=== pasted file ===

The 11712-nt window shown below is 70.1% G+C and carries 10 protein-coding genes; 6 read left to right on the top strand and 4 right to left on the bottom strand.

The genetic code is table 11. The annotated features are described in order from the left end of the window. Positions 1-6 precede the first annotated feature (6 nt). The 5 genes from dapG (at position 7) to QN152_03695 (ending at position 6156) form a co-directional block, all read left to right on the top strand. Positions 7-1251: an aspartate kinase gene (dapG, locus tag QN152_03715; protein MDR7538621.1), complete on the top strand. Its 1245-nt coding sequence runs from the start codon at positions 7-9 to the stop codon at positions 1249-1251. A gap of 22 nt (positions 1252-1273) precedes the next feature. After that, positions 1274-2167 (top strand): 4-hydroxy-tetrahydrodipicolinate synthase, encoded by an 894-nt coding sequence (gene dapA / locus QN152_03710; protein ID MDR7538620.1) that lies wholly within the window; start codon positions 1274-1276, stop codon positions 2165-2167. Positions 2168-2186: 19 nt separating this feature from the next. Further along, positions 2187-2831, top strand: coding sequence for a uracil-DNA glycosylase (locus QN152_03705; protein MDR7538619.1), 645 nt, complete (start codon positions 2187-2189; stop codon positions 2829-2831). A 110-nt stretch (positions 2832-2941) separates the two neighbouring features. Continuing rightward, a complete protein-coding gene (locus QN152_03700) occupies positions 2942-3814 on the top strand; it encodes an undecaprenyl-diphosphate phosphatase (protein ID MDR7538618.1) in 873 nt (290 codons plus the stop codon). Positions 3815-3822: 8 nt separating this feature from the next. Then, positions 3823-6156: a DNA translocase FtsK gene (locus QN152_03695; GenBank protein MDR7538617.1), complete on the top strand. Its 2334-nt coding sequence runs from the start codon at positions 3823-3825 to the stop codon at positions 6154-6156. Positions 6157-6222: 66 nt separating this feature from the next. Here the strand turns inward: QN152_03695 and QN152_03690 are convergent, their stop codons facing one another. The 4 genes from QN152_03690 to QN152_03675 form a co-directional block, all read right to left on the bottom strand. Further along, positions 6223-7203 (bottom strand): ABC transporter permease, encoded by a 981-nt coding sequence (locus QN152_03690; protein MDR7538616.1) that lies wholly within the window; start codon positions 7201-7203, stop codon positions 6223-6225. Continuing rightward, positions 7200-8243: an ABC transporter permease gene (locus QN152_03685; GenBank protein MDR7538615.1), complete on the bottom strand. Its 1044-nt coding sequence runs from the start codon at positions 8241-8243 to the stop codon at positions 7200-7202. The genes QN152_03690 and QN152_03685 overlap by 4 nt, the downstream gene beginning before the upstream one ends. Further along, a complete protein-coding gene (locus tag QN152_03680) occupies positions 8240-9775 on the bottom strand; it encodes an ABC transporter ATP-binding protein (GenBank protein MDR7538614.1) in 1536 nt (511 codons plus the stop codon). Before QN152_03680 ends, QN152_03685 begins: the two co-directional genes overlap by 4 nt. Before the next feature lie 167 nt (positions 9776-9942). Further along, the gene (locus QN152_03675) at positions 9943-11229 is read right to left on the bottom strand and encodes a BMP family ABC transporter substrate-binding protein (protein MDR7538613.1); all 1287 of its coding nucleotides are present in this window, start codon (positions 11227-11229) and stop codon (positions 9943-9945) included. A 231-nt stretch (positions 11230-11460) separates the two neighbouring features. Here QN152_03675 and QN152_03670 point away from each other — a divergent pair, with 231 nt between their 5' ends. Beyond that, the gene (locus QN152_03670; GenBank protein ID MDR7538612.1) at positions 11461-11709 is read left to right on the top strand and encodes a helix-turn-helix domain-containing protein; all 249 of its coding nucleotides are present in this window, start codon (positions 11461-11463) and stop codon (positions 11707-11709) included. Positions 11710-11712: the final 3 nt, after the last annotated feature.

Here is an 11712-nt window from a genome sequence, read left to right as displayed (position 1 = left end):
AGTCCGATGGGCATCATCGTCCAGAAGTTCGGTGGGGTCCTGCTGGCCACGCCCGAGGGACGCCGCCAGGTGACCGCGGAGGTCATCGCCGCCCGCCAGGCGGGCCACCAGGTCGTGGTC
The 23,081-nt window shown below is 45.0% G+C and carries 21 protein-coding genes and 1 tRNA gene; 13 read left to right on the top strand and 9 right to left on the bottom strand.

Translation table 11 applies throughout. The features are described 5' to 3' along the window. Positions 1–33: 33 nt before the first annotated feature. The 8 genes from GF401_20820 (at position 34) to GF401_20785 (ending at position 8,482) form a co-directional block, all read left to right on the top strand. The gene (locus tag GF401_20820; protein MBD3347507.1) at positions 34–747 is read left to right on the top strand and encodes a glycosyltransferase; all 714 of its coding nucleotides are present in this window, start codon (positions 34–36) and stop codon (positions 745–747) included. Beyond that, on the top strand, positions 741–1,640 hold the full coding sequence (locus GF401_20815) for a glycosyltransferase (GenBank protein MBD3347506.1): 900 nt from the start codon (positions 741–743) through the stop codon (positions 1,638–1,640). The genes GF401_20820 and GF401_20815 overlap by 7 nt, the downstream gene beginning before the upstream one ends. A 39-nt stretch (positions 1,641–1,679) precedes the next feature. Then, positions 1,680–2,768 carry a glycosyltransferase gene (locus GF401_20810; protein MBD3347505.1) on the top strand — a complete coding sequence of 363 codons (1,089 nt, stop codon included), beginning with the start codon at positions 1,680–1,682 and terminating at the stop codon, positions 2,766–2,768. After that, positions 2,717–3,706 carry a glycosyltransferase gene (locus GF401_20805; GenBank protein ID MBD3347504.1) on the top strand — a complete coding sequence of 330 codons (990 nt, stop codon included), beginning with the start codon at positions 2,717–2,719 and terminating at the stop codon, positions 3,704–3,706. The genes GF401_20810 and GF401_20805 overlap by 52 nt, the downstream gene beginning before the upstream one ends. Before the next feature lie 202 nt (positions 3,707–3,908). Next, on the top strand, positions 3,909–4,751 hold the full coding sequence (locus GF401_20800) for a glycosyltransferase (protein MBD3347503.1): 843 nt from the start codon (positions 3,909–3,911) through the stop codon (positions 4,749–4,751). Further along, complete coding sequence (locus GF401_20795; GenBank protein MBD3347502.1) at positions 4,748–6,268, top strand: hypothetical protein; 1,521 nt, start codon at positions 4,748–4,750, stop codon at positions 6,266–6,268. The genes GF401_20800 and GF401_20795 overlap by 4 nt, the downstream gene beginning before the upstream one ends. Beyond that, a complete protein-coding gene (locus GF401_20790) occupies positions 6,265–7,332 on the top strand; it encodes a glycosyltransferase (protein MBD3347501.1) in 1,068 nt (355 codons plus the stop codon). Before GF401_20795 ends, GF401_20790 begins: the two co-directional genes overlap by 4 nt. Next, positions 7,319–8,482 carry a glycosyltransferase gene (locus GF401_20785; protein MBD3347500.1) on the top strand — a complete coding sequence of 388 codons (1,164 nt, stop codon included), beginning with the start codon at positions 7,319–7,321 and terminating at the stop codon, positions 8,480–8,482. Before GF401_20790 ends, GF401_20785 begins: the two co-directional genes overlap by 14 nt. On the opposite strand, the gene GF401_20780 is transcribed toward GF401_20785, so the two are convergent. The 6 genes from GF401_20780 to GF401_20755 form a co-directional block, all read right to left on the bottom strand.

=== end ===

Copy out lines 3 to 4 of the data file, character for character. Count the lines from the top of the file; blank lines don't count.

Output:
Here is an 11712-nt window from a genome sequence, read left to right as displayed (position 1 = left end):
AGTCCGATGGGCATCATCGTCCAGAAGTTCGGTGGGGTCCTGCTGGCCACGCCCGAGGGACGCCGCCAGGTGACCGCGGAGGTCATCGCCGCCCGCCAGGCGGGCCACCAGGTCGTGGTC